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Death Of Robin Williams Raises Awareness Of Depression

PACIFIC PALISADES ( — The death of beloved actor and comedian Robin Williams has put the spotlight on the issue of depression.

CBS2's Rachel Kim spoke with Damon Raskin, medical director at Cliffside Malibu Drug & Alcohol Rehab Center, on Monday about the warning symptoms of addiction, depression and suicide to look out for.

"This is a tragedy that could've been prevented with the right type of treatment," said Raskin. "I believe a lot of their comedy has roots in tragedy, in trying to overcome those negative feelings and sort of putting on a facade."

Raskin told Kim that most comedians often face the pressure of succeeding while trying to please others, and often give up on themselves.

"They've either been emotionally abused or neglected, or they haven't dealt with some of their anger issues," said Raskin.

Raskin never treated Williams but believes most comedians are susceptible to depression and suicide.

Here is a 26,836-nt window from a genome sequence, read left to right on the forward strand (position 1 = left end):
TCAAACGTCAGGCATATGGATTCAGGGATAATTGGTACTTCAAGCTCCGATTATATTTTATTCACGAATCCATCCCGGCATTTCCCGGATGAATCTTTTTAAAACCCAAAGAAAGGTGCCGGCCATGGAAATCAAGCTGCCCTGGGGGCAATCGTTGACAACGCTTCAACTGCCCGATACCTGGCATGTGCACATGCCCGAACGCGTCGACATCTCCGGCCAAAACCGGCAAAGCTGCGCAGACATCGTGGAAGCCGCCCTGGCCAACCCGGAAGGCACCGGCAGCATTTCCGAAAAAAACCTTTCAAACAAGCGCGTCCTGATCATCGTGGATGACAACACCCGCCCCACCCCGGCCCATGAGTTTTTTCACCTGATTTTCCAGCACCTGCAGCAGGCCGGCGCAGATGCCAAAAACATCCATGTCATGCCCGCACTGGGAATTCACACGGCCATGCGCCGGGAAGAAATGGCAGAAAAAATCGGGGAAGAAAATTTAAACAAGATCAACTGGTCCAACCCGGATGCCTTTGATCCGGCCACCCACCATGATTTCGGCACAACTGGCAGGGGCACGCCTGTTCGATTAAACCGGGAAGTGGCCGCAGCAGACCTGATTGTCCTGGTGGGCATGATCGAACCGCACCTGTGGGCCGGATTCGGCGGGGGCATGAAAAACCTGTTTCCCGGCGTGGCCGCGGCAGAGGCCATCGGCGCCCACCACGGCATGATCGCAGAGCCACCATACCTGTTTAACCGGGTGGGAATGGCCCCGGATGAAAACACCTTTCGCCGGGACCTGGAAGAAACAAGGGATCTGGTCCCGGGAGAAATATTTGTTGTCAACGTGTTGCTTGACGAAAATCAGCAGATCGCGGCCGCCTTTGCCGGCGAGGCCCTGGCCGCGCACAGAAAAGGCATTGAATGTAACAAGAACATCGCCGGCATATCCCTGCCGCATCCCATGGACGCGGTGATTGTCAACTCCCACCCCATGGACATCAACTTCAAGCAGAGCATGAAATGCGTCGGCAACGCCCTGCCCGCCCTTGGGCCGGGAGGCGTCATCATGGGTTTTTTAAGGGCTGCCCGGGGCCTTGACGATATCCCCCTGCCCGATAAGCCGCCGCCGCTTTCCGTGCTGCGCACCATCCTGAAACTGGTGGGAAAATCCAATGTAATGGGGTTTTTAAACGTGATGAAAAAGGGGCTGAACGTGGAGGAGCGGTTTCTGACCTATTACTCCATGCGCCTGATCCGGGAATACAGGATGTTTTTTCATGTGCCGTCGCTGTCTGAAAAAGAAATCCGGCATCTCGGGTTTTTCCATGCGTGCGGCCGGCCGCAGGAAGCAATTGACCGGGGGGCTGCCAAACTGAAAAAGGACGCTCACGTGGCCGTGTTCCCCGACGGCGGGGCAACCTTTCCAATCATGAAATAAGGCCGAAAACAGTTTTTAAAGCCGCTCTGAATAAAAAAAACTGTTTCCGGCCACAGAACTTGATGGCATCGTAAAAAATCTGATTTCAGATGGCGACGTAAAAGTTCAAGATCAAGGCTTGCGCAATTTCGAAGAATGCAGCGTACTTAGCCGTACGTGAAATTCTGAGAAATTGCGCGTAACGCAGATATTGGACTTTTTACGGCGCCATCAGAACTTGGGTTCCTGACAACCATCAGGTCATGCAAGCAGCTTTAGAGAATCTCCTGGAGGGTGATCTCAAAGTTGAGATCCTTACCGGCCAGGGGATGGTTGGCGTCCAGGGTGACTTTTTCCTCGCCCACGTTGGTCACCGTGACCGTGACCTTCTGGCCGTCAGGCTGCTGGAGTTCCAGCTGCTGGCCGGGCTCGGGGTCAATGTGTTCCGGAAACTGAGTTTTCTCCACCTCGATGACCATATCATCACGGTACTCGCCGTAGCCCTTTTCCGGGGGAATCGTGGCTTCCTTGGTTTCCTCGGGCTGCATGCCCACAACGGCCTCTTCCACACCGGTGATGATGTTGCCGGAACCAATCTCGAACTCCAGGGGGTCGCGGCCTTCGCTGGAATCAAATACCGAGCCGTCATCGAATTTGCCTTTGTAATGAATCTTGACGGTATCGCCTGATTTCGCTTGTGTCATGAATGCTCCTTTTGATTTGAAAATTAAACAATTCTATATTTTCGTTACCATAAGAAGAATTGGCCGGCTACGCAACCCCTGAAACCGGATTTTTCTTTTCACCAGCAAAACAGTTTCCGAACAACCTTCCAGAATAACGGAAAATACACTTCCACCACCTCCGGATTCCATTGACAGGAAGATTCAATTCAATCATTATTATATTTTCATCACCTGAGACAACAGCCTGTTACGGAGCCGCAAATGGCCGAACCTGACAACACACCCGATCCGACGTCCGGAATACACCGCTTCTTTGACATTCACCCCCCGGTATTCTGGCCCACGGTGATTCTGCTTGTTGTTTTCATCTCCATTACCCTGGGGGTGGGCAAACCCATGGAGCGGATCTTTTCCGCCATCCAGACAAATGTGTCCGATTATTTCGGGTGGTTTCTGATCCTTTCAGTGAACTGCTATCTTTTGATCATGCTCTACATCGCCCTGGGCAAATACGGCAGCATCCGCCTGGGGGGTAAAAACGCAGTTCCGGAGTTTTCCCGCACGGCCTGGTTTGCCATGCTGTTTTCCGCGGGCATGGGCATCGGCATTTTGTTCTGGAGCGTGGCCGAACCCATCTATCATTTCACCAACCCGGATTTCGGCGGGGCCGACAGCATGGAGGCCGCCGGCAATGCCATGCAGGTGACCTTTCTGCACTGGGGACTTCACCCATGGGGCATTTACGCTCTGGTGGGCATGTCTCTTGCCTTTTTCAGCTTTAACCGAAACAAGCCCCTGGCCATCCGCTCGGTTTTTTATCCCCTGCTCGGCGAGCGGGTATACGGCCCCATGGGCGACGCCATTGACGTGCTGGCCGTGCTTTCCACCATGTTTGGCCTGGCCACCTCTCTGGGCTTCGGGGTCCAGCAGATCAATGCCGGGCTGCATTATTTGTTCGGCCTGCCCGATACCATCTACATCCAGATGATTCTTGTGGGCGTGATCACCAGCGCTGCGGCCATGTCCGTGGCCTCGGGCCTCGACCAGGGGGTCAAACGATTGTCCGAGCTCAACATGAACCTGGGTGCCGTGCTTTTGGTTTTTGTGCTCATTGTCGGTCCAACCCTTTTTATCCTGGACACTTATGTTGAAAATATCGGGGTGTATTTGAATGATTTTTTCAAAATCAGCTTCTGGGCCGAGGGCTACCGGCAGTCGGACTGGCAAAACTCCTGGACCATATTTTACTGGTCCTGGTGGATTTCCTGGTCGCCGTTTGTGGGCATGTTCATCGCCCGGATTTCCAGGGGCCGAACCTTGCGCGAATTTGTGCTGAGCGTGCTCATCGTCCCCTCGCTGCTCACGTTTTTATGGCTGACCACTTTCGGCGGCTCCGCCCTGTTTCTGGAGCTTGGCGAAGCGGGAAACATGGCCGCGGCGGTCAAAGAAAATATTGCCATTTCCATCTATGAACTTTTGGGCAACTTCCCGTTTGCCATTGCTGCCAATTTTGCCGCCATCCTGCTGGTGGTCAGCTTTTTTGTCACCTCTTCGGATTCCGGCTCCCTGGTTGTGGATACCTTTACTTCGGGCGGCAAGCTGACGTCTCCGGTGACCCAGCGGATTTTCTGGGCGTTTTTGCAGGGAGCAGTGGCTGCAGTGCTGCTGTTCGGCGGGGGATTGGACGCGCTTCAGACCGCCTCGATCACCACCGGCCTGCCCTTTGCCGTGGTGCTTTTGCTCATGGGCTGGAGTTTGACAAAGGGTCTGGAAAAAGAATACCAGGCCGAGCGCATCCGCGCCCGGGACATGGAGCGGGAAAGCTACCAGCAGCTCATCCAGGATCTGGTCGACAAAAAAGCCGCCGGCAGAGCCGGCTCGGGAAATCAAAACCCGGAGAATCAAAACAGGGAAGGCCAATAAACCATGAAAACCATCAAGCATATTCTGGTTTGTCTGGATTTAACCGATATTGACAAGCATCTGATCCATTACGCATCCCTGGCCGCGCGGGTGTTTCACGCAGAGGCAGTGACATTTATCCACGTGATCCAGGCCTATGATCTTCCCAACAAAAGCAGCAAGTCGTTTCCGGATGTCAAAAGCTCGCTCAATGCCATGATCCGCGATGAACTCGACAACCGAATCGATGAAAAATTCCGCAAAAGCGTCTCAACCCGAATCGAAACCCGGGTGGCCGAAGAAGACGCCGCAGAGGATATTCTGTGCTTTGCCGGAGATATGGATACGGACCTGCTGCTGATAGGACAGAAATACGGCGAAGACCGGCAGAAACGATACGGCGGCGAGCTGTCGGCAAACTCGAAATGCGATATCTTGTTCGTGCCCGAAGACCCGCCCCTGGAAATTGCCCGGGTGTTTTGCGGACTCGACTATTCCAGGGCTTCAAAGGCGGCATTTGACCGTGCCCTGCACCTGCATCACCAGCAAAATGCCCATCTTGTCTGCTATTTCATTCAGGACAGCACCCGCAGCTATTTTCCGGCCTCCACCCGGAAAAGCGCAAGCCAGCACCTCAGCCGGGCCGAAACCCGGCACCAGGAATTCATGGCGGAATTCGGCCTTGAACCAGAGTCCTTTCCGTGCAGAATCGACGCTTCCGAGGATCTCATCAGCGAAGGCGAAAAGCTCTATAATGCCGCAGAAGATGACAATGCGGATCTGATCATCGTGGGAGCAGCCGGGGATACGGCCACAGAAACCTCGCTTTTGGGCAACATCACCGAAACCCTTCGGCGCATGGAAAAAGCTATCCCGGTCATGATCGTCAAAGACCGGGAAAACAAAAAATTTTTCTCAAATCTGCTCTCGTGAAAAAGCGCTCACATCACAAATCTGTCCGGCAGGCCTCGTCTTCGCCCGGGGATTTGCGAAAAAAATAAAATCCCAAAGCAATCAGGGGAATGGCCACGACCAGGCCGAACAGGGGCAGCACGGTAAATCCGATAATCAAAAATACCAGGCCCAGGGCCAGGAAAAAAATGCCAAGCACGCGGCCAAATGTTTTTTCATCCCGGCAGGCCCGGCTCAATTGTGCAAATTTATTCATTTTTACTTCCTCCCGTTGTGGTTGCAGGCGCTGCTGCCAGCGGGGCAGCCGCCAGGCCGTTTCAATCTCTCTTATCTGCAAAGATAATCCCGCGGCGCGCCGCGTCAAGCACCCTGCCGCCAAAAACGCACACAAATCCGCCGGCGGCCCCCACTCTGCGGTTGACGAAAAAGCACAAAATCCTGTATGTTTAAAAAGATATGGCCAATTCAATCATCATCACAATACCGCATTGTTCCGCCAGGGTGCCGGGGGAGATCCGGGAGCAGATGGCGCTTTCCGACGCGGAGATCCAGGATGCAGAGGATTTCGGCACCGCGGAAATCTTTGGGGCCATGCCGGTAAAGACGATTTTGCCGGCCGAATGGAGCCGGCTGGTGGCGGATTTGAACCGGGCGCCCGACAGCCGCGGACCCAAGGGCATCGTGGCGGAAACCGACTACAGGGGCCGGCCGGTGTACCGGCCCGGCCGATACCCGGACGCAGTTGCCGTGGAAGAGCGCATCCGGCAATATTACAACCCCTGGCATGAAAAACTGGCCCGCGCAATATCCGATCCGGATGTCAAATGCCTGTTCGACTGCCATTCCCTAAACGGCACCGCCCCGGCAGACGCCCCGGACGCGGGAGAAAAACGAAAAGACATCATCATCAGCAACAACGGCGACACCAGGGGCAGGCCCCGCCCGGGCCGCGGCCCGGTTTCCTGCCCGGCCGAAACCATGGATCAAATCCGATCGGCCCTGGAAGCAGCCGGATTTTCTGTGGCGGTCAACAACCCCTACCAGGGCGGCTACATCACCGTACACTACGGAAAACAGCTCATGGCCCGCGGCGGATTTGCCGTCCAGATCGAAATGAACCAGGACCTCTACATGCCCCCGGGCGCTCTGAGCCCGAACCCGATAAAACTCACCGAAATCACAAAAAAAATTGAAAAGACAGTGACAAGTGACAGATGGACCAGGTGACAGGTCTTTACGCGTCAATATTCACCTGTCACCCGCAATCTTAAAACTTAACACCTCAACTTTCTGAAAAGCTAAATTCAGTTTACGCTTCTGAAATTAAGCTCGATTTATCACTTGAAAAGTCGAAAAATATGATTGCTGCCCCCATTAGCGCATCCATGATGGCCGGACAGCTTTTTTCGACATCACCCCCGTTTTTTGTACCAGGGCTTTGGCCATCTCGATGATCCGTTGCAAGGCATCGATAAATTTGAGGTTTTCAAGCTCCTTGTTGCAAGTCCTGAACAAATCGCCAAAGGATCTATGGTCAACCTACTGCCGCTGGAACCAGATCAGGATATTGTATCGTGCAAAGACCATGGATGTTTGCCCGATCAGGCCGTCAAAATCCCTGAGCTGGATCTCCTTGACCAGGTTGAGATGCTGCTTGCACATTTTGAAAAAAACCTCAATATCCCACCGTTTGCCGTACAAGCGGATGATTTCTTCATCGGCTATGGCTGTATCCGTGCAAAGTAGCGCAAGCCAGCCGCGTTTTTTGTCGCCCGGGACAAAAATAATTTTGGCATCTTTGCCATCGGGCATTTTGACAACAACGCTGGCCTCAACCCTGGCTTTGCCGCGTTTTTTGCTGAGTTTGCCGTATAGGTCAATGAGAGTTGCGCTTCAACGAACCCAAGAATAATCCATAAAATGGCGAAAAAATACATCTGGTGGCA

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"Not dressing the same, not taking care of themselves, sleeping more, eating less, not coming out," Raskin said. "If you see those types of behaviors, you really want to get them some help."

News Photographer Dean Kendrick from KPIX shared his recent experience with Williams at an Alcoholics Anonymous meeting.

"I could tell that he was trying to offer support, but he really, really needed support at that time," Kendrick said. "He was one of the very first to raise his hand and open his self to vulnerability to anyone about his own personal situation."

Williams was found dead in his home in Marin County on Monday afternoon.

During a preliminary investigation, officials said they found the cause of his death to be suicide due to asphyxia.

Williams leaves behind his wife and three children, Zelda, Zachary and Cody.


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